She'll be back in Bellevue Saturday, August 4, to begin her three-month residency and exhibition. This program she inaugurates is the latest in a series of ambitious contemporary art projects that have opened in and around Seattle in the last five years: the building of Tashiro-Kaplan, the transformation of the Frye Art Museum, the opening of Western Bridge, and the opening of Lawrimore Project. Now there's Open Satellite, completely different from the rest. It will give a rotating cast of curators the chance to bring four artists a year from outside the region to Bellevue, where they'll spend three months making, installing, and showing their work and interacting with the rest of Seattle art.
The first curators, who selected Koumoundouros, are Annie Han and Daniel Mihalyo, also known as Lead Pencil Studio (and 2006 Stranger Genius Award winners). They invented the concept behind Open Satellite in part because they're Seattle artists who have benefited from exposure outside the region—but also longed to see artists traveling into their home city, not just out of it.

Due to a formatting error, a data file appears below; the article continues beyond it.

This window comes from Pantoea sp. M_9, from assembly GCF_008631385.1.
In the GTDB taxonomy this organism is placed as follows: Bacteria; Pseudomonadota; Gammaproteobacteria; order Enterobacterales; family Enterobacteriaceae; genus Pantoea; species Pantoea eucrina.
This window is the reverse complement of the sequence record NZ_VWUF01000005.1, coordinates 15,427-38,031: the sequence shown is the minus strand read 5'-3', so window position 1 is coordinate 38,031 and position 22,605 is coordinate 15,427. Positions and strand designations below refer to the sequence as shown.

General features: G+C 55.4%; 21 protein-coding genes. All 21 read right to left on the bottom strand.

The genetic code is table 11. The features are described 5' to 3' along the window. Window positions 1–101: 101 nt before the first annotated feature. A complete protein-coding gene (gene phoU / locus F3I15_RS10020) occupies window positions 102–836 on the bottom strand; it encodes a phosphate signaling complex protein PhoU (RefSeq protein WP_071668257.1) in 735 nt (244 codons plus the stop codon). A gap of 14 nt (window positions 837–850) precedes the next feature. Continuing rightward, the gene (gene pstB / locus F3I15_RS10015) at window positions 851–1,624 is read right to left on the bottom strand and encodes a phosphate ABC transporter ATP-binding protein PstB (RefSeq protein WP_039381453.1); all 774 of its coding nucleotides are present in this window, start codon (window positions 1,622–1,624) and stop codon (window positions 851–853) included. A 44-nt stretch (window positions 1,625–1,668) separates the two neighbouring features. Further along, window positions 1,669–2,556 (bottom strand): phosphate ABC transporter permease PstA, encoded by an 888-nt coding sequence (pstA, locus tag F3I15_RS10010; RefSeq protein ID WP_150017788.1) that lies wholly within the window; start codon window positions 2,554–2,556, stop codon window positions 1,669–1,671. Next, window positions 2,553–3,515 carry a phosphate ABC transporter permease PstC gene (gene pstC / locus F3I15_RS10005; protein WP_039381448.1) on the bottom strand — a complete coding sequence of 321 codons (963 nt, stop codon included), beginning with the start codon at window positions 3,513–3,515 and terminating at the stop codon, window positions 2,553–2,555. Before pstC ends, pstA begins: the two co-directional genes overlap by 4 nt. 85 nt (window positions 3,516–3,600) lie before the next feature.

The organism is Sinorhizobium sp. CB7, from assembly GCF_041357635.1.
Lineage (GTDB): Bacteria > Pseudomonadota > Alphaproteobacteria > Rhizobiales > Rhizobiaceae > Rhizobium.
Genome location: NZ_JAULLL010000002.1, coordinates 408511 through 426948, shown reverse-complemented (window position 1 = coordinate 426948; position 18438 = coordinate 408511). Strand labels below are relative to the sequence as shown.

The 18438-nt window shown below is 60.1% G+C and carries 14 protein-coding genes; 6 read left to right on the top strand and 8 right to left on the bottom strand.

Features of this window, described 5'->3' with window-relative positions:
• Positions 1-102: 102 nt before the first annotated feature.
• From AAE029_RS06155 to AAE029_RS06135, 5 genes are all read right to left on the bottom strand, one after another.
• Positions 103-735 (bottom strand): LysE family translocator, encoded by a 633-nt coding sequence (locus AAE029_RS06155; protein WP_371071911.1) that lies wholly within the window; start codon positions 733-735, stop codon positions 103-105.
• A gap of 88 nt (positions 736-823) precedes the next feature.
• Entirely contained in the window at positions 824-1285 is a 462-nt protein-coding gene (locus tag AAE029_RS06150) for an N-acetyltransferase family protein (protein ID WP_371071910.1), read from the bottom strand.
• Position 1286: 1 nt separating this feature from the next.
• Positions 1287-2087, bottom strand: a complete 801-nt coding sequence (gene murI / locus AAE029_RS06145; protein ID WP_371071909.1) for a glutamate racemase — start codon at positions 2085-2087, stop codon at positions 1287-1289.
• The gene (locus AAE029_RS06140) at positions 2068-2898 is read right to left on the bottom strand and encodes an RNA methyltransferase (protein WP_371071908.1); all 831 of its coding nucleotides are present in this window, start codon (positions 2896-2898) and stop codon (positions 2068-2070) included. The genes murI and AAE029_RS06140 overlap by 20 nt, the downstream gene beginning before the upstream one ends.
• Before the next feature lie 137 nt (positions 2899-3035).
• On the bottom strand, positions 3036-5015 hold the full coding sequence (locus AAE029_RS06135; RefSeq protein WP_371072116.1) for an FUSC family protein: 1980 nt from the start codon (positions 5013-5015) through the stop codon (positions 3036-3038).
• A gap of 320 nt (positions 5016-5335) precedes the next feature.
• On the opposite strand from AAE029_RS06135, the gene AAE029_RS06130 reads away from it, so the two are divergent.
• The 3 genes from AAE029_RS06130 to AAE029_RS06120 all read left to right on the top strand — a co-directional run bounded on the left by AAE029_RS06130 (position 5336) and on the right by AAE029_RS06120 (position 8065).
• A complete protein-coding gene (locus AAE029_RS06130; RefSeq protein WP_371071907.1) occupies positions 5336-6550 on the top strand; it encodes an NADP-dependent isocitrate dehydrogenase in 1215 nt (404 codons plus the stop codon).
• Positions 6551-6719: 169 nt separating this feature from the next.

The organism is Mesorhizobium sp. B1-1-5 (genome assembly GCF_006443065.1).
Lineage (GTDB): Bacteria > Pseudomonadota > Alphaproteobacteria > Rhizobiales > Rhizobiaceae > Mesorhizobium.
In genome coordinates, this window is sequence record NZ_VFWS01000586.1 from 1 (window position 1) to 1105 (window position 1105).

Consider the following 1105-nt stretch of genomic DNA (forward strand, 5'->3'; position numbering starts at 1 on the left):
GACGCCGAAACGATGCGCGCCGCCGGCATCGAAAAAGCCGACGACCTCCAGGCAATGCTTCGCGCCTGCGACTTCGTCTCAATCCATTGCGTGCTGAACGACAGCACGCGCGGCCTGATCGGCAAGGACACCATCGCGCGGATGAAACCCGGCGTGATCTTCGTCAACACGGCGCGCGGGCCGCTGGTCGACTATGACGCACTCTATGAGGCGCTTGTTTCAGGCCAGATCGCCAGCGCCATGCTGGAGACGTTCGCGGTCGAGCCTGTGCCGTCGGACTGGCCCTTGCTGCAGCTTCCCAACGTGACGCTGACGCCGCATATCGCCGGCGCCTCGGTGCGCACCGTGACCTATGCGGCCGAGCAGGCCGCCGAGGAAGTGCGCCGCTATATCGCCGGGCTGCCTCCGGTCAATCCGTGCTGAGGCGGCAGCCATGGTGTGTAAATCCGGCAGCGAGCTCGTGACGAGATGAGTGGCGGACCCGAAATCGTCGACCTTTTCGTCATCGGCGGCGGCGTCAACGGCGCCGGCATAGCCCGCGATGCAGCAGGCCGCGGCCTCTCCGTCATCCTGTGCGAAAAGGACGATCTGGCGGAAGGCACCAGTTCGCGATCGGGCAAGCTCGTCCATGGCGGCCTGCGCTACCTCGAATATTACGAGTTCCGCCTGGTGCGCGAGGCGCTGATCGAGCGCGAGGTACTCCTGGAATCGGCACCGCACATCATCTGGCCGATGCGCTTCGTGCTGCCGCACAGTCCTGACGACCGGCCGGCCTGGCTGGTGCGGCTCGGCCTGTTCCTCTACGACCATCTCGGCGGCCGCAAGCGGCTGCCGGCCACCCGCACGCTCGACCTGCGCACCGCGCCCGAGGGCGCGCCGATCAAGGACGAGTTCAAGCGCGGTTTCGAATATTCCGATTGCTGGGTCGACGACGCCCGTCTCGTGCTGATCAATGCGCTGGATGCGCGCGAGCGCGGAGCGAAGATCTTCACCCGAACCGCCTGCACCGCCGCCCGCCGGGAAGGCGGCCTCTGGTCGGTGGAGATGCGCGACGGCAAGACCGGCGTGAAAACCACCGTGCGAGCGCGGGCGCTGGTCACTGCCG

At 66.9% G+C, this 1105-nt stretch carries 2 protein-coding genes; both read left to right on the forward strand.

But they are quick to point out that this is a project not just in Bellevue but also of, for, and about Bellevue as well as Seattle. Koumoundouros, for instance, is hoping to base her installation on elements from Bellevue's history, and she is negotiating to try to use parts of the shacks she found, which are scheduled for demolition.
And Open Satellite is dependent entirely on the largesse of downtown Bellevue developer John Su, who is bankrolling it. It's housed in his 23-story 989 Elements apartment tower, which opened to residents last September. The lobby of the tower is small and, though decorated with seating by Maya Lin, not particularly welcoming. Upstairs is a more open sitting area, with tables and a bar and signs advertising the building's slogan—"Beyond Just Living."